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Collaborative Schools Task Force

After nearly a year of work, the DC Cross-Sector Collaboration Task Force is preparing to release its interim recommendations to advance collaboration between the DC Public Schools (DCPS) and the District’s public charter schools.

Charged with developing recommendations to improve the coherence of public education in the District, the task force expects to release its interim recommendations in January and its final advice to Mayor Muriel Bowser in June 2018.

“The task force is focusing its efforts on identifying key aspects of education that would benefit from cross-sector efforts between DCPS and public charter schools,” says Anthony Williams, CEO and executive director of the Federal City Council (FC2) and a co-chair of the task force. “I think by the end of January the recommendations will be released to the public for comment.”  

Once the interim recommendations are released to the public, DCPS will launch a community-engagement phase to give interested parties and citizens the opportunity to review the proposal and make suggestions or changes. A final draft will be given to the mayor.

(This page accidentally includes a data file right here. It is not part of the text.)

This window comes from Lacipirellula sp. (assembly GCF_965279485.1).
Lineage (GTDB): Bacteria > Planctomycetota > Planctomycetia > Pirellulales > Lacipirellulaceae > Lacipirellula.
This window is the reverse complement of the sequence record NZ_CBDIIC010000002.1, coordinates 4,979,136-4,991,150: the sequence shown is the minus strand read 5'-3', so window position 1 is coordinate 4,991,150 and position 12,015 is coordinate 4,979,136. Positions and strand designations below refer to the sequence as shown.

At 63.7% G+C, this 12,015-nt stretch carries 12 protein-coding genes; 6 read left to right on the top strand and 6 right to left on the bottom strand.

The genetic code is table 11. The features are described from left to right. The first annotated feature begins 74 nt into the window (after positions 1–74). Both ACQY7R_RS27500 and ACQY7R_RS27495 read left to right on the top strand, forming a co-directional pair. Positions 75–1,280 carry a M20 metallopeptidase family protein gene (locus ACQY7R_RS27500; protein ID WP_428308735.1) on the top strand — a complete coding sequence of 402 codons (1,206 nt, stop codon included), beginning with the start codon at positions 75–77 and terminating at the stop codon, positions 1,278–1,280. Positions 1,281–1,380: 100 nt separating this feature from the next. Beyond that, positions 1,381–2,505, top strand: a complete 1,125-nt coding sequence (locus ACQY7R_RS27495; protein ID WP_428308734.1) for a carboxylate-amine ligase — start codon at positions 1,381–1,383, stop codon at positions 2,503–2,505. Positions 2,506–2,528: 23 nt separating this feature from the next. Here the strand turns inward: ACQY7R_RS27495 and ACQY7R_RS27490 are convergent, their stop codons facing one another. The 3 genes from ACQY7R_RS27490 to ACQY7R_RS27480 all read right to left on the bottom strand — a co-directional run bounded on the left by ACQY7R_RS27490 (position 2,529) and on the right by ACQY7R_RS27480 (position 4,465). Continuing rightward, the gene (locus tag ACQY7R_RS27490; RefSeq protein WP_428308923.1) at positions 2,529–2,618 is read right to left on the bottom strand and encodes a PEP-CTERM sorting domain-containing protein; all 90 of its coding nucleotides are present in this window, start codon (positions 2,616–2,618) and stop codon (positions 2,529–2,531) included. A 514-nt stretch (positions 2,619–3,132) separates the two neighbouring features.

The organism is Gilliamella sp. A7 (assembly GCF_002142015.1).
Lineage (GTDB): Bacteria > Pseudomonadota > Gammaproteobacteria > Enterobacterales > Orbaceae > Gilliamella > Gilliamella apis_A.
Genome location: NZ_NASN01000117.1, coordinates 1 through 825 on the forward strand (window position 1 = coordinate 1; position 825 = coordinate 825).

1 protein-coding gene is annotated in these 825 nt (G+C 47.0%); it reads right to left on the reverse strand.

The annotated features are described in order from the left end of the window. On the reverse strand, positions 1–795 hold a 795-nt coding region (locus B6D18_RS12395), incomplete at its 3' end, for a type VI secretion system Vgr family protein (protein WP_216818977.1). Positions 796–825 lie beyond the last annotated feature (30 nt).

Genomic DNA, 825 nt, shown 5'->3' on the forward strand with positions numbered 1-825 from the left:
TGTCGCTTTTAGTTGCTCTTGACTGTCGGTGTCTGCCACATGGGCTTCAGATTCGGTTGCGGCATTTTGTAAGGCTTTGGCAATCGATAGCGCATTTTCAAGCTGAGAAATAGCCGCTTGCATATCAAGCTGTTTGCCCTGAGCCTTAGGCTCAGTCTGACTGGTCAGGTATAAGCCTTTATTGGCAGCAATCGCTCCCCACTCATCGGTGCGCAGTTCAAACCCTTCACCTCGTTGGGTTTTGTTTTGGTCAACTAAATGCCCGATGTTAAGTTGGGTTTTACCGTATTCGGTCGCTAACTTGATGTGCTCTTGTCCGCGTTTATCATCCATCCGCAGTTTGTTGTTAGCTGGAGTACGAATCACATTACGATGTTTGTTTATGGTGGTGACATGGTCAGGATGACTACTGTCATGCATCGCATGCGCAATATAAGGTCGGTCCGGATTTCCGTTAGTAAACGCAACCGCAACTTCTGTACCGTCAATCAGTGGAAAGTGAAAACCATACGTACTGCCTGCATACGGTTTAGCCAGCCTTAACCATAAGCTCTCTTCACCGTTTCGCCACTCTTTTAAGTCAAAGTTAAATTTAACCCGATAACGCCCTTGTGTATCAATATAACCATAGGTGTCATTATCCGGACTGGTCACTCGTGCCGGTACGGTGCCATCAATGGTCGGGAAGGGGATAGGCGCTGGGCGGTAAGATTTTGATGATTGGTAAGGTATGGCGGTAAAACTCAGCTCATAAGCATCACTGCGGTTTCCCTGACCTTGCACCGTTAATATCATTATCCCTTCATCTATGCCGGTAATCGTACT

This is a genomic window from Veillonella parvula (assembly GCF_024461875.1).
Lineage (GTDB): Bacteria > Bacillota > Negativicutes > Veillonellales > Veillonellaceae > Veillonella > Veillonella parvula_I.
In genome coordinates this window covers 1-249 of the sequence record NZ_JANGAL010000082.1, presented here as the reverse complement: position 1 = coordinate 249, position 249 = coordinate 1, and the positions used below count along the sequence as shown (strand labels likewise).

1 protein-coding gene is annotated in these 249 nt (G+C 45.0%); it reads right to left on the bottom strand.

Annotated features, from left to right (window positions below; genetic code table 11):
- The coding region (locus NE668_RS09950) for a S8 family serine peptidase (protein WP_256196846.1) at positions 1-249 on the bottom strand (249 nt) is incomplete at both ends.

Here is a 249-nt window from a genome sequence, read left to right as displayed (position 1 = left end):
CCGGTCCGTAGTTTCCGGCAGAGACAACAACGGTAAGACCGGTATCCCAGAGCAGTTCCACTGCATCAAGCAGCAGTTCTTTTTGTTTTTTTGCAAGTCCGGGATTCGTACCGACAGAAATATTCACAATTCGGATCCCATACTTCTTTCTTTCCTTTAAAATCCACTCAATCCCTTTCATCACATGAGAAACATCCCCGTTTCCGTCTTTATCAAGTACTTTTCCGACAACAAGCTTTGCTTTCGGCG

To guide their work, members of the task force traveled to Denver in December to study its efforts to introduce similar cross-sector initiatives. The city of Denver approved its Collaboration Compact between Denver Public Schools and charter schools in 2010. The compact promised equitable funding and a shared enrollment system for charters and traditional schools. Additionally, it created a system for duplicating the most effective schools, regardless of whether they were charter or traditional.

“Denver is not a utopia, but it has some things that have worked well and some lessons that can be drawn from,” says Kevin Clinton, FC2 COO. “Denver has an annual process for determining which programs and schools are necessary to address its educational needs. Both traditional public and charter schools are on the same approval cycle which allows for greater coordination and ultimately improved outcomes for students.”